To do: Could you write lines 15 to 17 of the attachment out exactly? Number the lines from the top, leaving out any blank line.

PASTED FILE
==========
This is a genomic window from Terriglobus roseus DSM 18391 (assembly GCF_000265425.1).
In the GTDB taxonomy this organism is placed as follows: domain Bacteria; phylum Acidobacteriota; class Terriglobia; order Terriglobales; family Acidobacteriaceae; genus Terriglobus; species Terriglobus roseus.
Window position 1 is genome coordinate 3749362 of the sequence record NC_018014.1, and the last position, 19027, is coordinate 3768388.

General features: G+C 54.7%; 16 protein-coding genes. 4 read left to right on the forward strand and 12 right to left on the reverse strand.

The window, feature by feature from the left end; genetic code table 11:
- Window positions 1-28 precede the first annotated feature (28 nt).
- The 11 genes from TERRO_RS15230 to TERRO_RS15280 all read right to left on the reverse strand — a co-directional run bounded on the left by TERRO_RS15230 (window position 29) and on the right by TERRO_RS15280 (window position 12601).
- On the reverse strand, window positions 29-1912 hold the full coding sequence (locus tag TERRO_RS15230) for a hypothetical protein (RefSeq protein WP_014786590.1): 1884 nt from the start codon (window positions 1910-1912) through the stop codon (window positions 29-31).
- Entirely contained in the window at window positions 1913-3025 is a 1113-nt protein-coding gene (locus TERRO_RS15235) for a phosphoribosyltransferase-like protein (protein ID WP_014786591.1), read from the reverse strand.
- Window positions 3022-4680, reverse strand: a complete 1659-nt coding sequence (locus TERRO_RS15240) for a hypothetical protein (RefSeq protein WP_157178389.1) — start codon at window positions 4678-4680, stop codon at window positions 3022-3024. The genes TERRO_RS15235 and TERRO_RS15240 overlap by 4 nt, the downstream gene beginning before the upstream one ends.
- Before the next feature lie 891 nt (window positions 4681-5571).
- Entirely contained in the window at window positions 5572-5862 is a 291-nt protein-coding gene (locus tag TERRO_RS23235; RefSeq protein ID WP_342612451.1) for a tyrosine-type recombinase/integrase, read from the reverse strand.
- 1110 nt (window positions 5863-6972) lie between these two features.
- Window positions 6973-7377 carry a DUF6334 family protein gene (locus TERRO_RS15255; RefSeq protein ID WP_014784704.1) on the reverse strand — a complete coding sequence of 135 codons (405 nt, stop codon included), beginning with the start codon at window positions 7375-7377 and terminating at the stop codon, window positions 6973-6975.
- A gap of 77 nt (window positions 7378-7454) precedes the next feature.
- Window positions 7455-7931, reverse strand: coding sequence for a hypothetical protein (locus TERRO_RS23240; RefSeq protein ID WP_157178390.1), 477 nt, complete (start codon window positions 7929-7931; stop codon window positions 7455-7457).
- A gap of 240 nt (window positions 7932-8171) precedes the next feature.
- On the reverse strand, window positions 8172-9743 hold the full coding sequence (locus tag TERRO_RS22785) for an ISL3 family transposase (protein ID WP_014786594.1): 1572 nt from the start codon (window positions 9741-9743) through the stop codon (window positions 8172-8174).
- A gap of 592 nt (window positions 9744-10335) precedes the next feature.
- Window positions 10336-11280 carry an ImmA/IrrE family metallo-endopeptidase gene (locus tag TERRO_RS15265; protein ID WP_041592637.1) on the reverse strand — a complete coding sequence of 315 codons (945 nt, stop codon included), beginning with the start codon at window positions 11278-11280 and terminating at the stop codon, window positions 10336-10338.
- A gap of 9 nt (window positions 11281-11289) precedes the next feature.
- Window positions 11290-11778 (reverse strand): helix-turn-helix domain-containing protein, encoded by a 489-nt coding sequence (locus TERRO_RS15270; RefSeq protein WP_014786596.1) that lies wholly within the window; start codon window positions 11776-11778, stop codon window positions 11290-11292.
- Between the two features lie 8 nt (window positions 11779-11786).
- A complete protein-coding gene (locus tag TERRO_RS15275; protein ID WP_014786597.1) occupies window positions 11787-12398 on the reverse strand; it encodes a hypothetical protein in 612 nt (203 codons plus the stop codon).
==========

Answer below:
- A gap of 77 nt (window positions 7378-7454) precedes the next feature.
- Window positions 7455-7931, reverse strand: coding sequence for a hypothetical protein (locus TERRO_RS23240; RefSeq protein ID WP_157178390.1), 477 nt, complete (start codon window positions 7929-7931; stop codon window positions 7455-7457).
- A gap of 240 nt (window positions 7932-8171) precedes the next feature.